Today we hit the tarmac to learn more about the important role played by the ladies and gents you see outside your aircraft window gesticulating up a storm. They’re called marshallers (known as señaleros in Spanish), and besides guiding planes whilst they’re on the ground, these individuals perform other less well known functions as well, such as cooperating with other airport authorities to monitor various vital technical procedures, and providing assistance in case of an unusual incident of any sort.
These marshallers are of course the folks in the reflective vests and noise-blocking earmuffs we see guiding our planes in and out of parking positions, standing in front with paddles by day, flashlights by night, or in a vehicle with the words “Follow Me” on the back. They work day in and day out, in fair weather or foul (obviously including rain, snow, and freezing winter temperatures). Imagine what it’s like in summer, too, in many airports of the world where it can get intensely hot and either muggy or dry, and they must work long hours under the blazing sun.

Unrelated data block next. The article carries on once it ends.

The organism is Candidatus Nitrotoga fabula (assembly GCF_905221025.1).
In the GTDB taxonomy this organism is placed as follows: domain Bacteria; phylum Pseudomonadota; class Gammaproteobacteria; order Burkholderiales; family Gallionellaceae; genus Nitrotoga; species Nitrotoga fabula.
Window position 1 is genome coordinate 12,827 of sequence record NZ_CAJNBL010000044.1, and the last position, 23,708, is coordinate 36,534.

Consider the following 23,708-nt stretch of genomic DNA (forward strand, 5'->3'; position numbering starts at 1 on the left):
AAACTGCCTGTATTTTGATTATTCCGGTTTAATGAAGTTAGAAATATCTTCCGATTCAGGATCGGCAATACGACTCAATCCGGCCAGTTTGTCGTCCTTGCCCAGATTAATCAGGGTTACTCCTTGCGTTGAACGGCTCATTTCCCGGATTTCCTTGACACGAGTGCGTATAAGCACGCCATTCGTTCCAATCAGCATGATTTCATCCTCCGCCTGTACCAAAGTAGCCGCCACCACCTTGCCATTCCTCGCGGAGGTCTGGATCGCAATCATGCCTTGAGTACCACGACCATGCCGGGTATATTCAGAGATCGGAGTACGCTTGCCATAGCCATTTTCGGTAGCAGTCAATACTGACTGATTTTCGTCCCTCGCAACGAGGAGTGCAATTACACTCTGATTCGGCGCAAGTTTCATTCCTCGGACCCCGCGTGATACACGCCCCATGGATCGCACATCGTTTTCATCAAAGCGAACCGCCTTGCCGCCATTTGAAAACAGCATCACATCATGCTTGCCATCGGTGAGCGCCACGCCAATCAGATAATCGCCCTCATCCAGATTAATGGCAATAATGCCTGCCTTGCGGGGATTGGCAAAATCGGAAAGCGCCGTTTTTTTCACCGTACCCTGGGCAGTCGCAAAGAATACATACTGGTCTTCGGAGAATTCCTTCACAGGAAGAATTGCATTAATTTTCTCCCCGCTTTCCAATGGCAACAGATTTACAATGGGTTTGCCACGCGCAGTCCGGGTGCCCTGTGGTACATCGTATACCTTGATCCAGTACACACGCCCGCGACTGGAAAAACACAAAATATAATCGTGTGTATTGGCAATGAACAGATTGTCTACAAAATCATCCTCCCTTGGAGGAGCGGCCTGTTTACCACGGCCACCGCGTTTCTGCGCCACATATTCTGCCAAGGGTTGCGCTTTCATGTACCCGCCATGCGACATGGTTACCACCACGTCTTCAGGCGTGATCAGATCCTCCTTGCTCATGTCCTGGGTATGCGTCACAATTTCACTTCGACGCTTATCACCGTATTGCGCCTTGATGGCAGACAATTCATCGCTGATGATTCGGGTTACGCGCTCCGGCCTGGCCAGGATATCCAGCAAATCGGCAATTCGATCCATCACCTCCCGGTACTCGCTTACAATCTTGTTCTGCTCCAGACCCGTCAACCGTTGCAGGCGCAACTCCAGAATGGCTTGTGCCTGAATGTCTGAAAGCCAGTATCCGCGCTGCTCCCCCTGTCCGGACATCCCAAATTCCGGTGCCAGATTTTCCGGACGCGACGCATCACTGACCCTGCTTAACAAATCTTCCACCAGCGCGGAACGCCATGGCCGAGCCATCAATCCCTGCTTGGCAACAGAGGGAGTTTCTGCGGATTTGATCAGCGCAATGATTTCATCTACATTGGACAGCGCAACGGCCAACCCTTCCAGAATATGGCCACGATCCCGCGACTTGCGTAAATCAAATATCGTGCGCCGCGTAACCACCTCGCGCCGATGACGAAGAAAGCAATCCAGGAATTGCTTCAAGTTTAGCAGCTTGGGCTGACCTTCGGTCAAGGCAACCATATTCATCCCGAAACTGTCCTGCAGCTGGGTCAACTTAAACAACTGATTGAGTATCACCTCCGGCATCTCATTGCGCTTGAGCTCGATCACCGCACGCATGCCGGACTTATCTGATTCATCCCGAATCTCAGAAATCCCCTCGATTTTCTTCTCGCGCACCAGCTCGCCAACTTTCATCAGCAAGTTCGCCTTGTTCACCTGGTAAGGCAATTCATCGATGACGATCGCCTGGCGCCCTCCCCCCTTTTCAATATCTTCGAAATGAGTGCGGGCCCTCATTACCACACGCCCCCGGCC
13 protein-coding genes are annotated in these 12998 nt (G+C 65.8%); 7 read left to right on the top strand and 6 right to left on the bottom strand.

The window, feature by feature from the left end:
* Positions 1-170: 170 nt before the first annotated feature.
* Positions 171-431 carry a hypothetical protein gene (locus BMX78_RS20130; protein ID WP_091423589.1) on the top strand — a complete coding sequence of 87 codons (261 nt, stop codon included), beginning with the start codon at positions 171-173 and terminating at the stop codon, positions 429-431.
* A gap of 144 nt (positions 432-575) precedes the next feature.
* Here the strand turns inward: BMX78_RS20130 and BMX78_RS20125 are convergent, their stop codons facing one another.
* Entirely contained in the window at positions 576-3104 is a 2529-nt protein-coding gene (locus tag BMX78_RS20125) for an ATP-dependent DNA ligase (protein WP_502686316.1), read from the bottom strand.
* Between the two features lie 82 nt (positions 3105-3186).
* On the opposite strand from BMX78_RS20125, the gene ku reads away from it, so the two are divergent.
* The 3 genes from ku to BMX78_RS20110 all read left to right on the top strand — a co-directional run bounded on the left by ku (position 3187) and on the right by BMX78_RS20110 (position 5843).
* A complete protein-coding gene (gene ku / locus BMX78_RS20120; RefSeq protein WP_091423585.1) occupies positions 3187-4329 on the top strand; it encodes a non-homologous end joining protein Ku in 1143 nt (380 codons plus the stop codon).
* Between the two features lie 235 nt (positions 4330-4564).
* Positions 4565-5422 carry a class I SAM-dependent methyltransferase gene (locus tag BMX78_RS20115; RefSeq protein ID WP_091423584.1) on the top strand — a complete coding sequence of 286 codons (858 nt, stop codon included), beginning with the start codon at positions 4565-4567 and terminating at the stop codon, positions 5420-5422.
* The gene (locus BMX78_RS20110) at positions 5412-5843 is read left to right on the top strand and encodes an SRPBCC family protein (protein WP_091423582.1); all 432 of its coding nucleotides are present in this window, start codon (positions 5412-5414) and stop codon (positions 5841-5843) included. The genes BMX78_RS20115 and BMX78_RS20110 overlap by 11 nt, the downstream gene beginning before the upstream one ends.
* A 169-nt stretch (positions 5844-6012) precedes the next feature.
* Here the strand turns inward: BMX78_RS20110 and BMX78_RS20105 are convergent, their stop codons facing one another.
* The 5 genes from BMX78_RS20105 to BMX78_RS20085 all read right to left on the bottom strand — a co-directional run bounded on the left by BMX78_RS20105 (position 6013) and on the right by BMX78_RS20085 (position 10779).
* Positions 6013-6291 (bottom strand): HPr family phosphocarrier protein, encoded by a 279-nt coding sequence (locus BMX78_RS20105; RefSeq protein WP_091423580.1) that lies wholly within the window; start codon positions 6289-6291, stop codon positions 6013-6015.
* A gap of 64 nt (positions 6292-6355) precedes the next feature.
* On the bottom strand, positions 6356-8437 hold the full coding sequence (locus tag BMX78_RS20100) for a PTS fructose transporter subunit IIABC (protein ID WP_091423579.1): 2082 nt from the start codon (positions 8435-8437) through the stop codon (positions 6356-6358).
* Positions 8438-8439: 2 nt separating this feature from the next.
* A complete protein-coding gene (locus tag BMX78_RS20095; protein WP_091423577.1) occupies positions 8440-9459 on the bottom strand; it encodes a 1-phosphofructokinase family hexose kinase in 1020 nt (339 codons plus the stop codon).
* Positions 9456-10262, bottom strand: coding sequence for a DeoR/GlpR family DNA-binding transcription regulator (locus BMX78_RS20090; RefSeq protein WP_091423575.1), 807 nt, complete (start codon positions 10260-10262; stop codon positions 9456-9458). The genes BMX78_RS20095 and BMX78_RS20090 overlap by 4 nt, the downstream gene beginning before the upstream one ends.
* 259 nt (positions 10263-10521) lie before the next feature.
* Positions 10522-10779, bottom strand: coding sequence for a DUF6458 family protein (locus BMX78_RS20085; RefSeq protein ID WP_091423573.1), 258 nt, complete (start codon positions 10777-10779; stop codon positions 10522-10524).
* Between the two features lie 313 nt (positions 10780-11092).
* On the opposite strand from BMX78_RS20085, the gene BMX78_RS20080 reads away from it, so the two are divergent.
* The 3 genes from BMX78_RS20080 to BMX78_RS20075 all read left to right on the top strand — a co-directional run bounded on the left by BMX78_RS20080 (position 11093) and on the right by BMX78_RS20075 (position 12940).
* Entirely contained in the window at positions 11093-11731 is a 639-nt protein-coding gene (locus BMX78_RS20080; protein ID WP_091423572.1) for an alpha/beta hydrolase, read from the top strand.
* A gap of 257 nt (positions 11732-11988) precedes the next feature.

Other functions marshallers undertake include airfield inspections, emergency planning, accident/incident analysis, monitoring of security protocols, and even penalising lapses which affect the security of aircraft and others.
Their work must at all times be coordinated with the operations centre and control tower; it’s that collaboration, as well as the marshallers’ experience and knowledge of the runways and tarmacs, that are so important to the success of this critical aspect of commercial flight.
And since each aircraft they handle is different, the job of the marshall is anything but routine. Guiding a Fokker isn’t the same as bringing in an Airbus 340: the former occupies a parking stand with a capacity for larger planes, while the latter has to be placed in a stand where distances between stands are not as wide and any miscalculation could result in an accident. If in addition the 340 is parked at a gate with a jetway to connect, the precision in placement must be absolute, without any margin for error – this is one of the job’s most delicate moments.
Much rests on the shoulders of these men and women – including our own safety as passengers. Do keep that in mind the next time you spot them gesticulating outside your window!